By Margreet Dietz
Jan. 12 (BusinessDesk) – Investors await the start of the fourth-quarter US corporate reporting season, including results from Alcoa and JPMorgan Chase, as well as US retail sales, to bolster their confidence in the outlook after December’s mixed jobs data.
Reports scheduled for release in the coming days include Alcoa today, JPMorgan Chase and Wells Fargo on Wednesday, Bank of America and Intel on Thursday, and Goldman Sachs on Friday.
Brent crude has renewed its rout with producers in the Middle East, most recently the United Arab Emirates, continuing to hold firm on output in a battle for global market share. While good news for consumers, the wider impact of an extended slide is becoming far more clouded.
“Any signs of stress with oil prices turning down is causing investors to be more nervous,” Steven Rees, who helps oversee about US$ 1 trillion as global head of equity strategy at JPMorgan Chase Bank, told Bloomberg News. “There’s general anxiety. The overall tone for earnings might be a little more tempered.”
Shares of Chevron posted the biggest percentage loss in the Dow Jones Industrial Average last Friday, closing 2 percent lower from the previous day, as the price of oil slid for a seventh straight week, with US crude futures ending the week at US$ 48.36 a barrel.
“The price war continues and there’s a great deal of excess supply,” Phil Flynn, senior market analyst at the Price Futures Group in Chicago, told Bloomberg News.
Last week minutes from the US Federal Reserve December policy meeting, at which it promised patience in raising interest rates, showed the central bank won’t lift borrowing costs before April, offering a boost to equities. Oil’s tumble could further temper the need for higher rates.
The latest government labour data, released on Friday in Washington, confirmed a strengthening US economy with 252,000 jobs added in December, after an upwardly revised 353,000 increase in November, while the jobless rate declined to 5.6 percent, the lowest level since June 2008. However, investors were concerned with an unexpected drop in wages.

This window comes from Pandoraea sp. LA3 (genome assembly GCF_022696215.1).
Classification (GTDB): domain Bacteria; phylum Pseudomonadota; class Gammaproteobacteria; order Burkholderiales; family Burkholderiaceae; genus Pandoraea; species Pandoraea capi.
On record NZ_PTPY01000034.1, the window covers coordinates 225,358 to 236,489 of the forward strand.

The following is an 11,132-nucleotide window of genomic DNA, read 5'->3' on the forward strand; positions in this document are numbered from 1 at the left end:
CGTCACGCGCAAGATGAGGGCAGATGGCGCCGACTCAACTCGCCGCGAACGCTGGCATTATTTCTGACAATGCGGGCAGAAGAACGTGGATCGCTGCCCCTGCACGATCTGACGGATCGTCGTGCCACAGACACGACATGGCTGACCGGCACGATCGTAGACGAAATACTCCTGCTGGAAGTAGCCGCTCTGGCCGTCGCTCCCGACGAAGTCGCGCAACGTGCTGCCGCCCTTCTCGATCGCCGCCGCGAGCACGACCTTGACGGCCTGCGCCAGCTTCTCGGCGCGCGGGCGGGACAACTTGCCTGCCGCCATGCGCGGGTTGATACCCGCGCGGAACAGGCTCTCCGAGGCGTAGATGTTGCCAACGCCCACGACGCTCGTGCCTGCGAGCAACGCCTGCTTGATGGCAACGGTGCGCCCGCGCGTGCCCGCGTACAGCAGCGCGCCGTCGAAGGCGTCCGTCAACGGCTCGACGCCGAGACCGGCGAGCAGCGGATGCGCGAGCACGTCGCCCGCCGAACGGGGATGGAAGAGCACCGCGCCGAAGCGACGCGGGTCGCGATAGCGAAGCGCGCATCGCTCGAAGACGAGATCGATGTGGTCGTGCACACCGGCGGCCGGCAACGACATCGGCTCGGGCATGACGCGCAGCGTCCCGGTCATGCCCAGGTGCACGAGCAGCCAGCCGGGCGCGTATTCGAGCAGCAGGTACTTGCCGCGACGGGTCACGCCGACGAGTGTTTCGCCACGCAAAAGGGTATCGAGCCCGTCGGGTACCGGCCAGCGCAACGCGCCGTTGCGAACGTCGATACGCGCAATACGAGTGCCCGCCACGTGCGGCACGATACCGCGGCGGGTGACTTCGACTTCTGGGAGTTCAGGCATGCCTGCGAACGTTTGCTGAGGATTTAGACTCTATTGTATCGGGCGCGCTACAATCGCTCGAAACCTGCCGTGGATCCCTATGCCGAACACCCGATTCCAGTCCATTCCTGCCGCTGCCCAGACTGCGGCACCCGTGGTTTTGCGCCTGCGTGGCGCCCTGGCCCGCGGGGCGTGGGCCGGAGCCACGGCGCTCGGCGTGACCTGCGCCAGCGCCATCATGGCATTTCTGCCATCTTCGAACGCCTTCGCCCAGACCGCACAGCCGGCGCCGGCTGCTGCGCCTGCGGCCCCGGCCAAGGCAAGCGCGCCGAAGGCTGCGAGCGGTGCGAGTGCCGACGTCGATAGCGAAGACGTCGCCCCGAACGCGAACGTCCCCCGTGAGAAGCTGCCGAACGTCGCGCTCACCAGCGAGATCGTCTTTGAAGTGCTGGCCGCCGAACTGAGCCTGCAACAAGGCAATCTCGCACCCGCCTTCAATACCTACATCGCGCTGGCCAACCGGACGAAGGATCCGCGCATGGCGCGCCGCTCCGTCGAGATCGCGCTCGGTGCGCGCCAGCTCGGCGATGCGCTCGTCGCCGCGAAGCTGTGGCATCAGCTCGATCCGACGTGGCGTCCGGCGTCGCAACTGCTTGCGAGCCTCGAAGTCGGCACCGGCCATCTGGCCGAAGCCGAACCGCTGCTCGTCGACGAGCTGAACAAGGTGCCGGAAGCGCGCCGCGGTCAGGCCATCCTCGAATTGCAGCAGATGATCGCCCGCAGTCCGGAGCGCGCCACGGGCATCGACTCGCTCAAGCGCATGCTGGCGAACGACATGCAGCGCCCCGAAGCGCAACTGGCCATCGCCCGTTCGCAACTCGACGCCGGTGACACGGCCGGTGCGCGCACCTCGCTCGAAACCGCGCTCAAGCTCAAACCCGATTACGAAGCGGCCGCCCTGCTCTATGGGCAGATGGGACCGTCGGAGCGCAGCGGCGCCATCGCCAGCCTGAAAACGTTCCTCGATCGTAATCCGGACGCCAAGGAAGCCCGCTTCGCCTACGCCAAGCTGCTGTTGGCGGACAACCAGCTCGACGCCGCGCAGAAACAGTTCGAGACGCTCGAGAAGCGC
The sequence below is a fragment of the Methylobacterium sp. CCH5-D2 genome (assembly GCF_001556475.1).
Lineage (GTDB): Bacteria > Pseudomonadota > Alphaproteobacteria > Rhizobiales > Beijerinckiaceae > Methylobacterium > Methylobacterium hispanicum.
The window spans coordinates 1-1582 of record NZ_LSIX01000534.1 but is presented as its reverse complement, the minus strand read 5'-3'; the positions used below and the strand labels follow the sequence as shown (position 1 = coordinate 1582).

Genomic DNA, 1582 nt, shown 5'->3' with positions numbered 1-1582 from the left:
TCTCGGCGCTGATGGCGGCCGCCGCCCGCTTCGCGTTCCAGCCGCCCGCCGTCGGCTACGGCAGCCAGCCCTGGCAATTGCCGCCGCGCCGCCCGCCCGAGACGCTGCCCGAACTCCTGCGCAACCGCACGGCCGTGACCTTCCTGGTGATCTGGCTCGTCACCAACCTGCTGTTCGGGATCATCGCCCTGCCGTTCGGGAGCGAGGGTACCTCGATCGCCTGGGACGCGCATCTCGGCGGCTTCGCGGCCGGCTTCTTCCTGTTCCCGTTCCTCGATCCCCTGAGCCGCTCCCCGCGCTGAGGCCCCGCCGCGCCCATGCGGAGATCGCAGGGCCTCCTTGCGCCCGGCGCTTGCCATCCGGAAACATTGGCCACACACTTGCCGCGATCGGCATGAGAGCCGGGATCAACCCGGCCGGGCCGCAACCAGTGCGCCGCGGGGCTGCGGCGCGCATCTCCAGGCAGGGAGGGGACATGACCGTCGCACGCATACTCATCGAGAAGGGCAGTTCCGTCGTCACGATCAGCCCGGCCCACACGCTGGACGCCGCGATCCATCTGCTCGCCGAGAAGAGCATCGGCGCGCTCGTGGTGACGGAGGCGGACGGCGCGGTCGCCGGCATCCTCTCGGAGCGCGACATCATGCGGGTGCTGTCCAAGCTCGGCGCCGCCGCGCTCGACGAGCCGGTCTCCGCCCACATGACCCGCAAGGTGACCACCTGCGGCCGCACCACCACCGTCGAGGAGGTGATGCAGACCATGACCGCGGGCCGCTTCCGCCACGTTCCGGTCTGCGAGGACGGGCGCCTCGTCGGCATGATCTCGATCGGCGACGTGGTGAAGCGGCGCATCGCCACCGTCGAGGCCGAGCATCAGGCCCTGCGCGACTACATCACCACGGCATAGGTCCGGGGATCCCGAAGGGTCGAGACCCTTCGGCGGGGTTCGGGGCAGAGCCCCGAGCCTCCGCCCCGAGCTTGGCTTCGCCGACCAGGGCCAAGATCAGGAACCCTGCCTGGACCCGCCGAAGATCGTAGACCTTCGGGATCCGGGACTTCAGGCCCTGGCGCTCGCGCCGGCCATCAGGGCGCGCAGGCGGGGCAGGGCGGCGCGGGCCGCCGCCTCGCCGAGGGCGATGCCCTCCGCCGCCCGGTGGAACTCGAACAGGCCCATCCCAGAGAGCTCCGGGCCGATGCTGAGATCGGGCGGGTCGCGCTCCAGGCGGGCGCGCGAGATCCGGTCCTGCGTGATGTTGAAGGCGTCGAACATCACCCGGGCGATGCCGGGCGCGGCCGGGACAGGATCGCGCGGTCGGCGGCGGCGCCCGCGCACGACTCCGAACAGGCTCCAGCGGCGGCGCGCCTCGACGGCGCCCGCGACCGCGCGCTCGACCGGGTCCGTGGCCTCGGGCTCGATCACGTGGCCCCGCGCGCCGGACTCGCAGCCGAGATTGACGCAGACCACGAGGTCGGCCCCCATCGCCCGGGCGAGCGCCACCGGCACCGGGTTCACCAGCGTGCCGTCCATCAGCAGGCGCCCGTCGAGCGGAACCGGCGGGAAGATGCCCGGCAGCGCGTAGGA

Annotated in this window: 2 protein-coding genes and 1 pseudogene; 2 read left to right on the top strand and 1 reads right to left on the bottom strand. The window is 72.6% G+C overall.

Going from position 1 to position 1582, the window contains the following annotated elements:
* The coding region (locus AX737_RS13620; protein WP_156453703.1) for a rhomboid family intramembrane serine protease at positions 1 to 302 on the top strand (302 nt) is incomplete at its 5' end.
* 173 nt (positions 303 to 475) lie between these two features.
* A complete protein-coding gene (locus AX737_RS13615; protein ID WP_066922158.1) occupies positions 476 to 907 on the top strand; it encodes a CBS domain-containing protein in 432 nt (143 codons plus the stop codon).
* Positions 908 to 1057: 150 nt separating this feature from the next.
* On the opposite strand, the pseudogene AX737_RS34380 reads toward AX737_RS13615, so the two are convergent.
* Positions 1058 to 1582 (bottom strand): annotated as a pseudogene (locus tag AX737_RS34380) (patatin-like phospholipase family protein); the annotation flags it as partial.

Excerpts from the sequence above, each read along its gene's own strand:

As a result, on Friday, the Dow Jones Industrial Average dropped 1 percent, the Standard & Poor’s 500 Index retreated 0.8 percent, and the Nasdaq Composite Index slid 0.7 percent.
“There was this tale of two cities, with very strong job gains but on the flip side a continued real moderation in wage growth,” Burt White, chief investment officer for LPL Financial in Boston, told Reuters. “I actually think it’s the best-case scenario. It showcases the US economy is continuing to grow and repair the labour market, but at the same time, the muted wage growth means the Fed’s going to stay lower for longer.”
Friday’s losses drew Wall Street in the red for the week, as the Dow fell 0.5 percent, while the S&P 500 Index lost 0.7 percent, and the Nasdaq dropped 0.5 percent.
Fed officials speaking in the coming days will be closely watched for any clues about the timing of a rate hike.
Atlanta Fed President Dennis Lockhart is set to speak today, while Philadelphia Fed President Charles Plosser and Minneapolis Fed President Narayana Kocherlakota will hold separate talks on Tuesday. The latter will speak again on Friday.
Among the key data this week are US retail sales, due Wednesday. On Friday, shares of Bed, Bath & Beyond plunged 6.8 percent after the retailer provided a disappointing outlook for sales and earnings.
Other economic reports in the days ahead include the NFIB small business index, due Tuesday; Atlanta Fed business expectations, business inventories, as well as import and export prices, due Wednesday; producer price index, Empire State manufacturing survey and Philadelphia Fed survey, due Thursday; and the consumer price index, industrial production and consumer sentiment, due Friday.
The Fed also releases its Beige Book on Wednesday
In Europe last week, the Stoxx 600 dropped 1 percent while the UK’s FTSE 100 Index slid 0.7 percent.